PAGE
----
I am a lawyer who represents whistleblowers who make tips to the SEC and the IRS, and I have written several blog entries about the fact that up until now neither agency has issued very many awards to whistleblowers. However, both agencies, and especially the SEC’s Office of the Whistleblower, which was created fairly recently, have begun to pick up the pace in recent months.
On November 16, 2012, the SEC Office of the Whistleblower announced that it had resolved six cases during the preceding month. In each of these cases, the SEC resolved a lawsuit or investigation in which a defendant was accused of violating SEC regulations, and the defendants wound up paying monetary sanctions of more than $1 million dollars to the SEC. Whistleblowers whose tips led to the Commission either opening these investigations or filing these actions, will be eligible to receive a percentage of what the SEC collected. The sanctions in these cases may or may not have been the result of a tip from a whistleblower, so the SEC is not stating that it definitely will be making 6 awards to whistleblowers, but rather that whistleblowers have 90 days to apply for an award if they are eligible to do so.
The SEC recovered more than $1,000,000 in In the Matter of Massachusetts Mutual Life Insurance Company. Apparently the matter was simply an administrative proceeding, and never went to court. The case was filed and also resolved on November 15, 2012.
The SEC sued and recovered against Private Equity Management Group, Inc., Private Equity Management Group, LLC, and Danny Pang. The case was filed in the United States District Court for the Central District of California. The case was filed on April 24, 2009. The final judgment came three and a half years later, on October 22, 2012.
The recent SEC announcement also lists the case of SEC v. Conrad M. Black, F. David Radler and Hollinger, Inc. The case was filed all the way back in November of 2004 and not resolved until nearly eight years later, on October 9, 2012. The SEC had filed the case for SEC rule violations in the United States District Court for the Northern District of Illinois.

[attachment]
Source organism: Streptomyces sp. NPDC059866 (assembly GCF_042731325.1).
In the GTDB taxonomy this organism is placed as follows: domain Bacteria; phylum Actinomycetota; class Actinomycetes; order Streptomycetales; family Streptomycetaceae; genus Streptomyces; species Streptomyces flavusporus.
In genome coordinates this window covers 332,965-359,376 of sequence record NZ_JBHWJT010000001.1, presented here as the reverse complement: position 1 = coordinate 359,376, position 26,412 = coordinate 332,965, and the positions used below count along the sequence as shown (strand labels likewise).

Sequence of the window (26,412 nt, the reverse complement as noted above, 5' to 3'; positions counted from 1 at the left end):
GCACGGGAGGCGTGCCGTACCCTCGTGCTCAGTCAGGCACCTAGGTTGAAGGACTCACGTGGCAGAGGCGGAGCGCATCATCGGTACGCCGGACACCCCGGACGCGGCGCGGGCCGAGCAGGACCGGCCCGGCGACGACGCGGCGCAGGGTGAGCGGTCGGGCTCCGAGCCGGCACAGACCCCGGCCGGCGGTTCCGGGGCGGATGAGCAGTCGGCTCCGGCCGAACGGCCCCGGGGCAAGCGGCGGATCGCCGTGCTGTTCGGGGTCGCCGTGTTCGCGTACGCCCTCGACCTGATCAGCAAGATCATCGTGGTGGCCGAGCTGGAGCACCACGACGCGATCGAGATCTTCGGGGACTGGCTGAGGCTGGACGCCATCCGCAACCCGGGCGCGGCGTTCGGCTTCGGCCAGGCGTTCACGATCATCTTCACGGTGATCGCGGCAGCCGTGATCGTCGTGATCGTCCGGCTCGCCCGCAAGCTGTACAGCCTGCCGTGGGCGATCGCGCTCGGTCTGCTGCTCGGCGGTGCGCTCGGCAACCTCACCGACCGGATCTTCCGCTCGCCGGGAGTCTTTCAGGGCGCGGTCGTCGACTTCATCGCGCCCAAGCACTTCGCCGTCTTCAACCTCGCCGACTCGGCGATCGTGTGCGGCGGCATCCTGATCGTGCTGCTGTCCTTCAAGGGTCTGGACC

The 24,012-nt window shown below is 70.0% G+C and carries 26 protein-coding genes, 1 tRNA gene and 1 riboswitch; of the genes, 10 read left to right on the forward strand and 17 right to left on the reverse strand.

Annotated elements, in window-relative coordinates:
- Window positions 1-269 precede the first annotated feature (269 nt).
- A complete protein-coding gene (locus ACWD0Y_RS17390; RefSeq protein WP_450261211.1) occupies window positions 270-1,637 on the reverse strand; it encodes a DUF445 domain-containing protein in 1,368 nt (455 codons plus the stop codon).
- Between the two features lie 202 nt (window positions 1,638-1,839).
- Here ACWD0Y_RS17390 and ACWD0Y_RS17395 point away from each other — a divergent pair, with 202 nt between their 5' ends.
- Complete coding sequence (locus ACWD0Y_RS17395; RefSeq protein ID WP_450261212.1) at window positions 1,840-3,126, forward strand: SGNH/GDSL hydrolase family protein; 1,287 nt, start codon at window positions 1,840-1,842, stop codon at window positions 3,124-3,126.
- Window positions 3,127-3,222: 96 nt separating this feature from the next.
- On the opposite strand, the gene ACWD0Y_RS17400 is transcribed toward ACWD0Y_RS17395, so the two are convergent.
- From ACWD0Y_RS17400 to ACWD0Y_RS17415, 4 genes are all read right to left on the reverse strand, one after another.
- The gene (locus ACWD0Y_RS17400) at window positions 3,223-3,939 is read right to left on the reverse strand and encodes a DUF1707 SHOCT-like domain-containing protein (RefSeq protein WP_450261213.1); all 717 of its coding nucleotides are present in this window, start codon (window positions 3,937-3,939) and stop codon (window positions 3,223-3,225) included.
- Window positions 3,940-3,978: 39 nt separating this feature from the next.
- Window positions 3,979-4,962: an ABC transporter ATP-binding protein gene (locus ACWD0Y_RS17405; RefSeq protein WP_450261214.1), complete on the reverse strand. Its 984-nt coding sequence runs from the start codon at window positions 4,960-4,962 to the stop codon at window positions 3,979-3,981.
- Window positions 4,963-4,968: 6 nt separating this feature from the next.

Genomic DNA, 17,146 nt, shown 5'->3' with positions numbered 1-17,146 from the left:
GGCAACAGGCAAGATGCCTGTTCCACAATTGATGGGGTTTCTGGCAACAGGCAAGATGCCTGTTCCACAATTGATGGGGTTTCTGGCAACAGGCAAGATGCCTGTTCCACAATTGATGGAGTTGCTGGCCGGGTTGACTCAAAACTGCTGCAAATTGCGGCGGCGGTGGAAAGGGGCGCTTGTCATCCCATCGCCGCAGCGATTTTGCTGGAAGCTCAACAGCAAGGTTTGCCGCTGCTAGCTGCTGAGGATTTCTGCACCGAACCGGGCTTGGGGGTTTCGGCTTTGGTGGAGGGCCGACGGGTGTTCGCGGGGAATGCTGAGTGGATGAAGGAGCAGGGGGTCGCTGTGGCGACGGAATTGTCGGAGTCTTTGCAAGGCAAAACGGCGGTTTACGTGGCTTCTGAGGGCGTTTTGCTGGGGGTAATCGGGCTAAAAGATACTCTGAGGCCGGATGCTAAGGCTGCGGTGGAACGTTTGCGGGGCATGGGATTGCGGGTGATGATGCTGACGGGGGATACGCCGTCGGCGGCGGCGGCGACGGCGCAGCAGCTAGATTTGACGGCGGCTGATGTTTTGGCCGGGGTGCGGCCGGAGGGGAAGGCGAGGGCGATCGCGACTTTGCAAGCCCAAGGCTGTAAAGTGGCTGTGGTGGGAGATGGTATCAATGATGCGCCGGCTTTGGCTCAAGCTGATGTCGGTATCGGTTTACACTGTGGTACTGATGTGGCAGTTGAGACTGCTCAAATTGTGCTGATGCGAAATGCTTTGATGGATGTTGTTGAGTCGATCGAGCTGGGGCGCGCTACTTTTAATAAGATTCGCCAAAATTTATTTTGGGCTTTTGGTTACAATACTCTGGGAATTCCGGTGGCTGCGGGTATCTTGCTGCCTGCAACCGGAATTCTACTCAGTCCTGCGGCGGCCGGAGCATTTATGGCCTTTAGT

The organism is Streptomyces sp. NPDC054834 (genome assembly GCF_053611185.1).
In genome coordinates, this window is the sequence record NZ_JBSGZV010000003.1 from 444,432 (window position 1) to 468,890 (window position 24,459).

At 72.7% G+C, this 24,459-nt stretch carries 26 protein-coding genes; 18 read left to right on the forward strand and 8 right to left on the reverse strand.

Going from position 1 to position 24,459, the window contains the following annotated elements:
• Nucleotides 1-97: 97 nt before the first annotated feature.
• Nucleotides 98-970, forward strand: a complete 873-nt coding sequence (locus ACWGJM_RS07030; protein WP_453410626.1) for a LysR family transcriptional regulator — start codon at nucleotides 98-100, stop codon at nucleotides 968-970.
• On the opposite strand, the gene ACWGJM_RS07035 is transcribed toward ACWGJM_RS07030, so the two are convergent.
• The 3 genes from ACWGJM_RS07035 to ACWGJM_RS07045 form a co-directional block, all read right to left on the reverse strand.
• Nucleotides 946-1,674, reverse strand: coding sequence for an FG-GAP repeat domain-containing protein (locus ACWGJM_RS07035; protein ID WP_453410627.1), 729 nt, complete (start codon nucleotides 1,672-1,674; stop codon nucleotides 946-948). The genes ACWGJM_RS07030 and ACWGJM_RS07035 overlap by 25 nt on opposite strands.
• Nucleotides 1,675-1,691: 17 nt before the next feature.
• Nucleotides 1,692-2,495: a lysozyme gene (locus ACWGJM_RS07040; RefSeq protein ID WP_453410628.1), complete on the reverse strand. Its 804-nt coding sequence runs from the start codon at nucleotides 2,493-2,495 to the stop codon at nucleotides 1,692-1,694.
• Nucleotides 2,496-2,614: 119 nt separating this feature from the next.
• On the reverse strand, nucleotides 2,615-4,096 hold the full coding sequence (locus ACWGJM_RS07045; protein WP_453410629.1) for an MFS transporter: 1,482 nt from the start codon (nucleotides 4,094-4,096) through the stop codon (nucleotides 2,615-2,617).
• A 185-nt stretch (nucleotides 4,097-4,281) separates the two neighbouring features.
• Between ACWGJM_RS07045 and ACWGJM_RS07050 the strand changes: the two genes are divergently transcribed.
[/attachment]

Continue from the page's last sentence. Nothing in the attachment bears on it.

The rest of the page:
The SEC also released information that it had obtained sanctions of more than a million dollars in a case filed against defendants Jonathan R. Curshen, Michael S. Krome, David C. Ricci, Ronny Morales Salazar, Robert L. Weidenbaum, Ariav “Eric” Weinbaum, and Yitzchak (or, “Izhack”) Zigdon. The SEC had filed the case against the defendants back on February 18, 2011, in the United States District Court for the Southern District of Florida. The final judgment in the case was issued a year and a half later, on October 9, 2012.
The SEC will be paying an award to a whistleblower in a case called SEC v. East Delta Resources Corp., Victor Sun, David Amsel, and Mayer Amsel. The case was filed more than two years ago, on January 26, 2010. The final judgment or order in the case came more than two and a half years later, on October 18, 2012. The lawsuit was filed in the U.S. District Court for the Eastern District of New York.
Finally, the SEC announced it had obtained a sanction of more than a million dollars in a case it had filed in the United States District Court for the Northern District of Georgia. The case itself was only filed on October 2, 2012, and a judgment was issued on October 19, 2012. The case was filed against defendants James (“Jim”) S. Quay, Stephen Quay (also known as Stephen Jameson), and Jeffrey A. Quay.
Since the SEC’s whistleblower provision operates differently from other whistleblower laws such as the False Claims Act, a whistleblower does not bring the suit and is not named publicly on any pleadings in the case.